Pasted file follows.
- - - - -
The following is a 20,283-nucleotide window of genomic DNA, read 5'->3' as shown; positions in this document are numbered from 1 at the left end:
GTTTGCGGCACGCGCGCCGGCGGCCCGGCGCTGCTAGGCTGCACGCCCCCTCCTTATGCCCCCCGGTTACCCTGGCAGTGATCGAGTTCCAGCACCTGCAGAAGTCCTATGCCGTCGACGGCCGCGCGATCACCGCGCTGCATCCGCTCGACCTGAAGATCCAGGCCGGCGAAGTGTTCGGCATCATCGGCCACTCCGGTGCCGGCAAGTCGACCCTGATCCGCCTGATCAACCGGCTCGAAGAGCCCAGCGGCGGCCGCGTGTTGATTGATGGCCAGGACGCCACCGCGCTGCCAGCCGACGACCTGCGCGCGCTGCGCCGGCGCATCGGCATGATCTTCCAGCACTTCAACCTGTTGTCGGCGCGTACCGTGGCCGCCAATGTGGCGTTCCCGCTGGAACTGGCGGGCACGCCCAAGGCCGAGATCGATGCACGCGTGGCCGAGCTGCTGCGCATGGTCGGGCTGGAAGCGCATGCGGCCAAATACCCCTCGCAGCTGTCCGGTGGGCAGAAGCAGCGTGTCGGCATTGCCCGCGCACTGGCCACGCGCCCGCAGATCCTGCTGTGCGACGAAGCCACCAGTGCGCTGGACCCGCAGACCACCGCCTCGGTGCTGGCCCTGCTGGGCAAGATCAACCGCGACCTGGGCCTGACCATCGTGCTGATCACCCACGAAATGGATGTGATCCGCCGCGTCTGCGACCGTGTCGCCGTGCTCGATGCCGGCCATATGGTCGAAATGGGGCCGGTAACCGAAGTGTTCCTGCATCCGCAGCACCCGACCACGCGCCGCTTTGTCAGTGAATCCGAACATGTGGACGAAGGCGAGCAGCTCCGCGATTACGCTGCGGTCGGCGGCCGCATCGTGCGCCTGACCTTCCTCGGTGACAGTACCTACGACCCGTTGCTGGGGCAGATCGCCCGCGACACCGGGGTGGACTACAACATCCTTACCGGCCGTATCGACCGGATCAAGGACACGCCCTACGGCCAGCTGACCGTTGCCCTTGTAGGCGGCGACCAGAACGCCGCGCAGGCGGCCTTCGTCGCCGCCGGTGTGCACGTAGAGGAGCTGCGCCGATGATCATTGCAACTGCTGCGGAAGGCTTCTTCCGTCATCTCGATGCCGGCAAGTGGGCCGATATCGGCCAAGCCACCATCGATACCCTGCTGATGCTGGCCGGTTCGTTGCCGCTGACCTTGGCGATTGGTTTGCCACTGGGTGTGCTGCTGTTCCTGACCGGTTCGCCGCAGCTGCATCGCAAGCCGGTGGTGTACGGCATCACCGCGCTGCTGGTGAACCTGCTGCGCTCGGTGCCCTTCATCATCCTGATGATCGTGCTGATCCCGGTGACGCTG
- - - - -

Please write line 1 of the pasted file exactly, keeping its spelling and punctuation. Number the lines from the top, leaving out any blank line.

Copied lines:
The following is a 20,283-nucleotide window of genomic DNA, read 5'->3' as shown; positions in this document are numbered from 1 at the left end: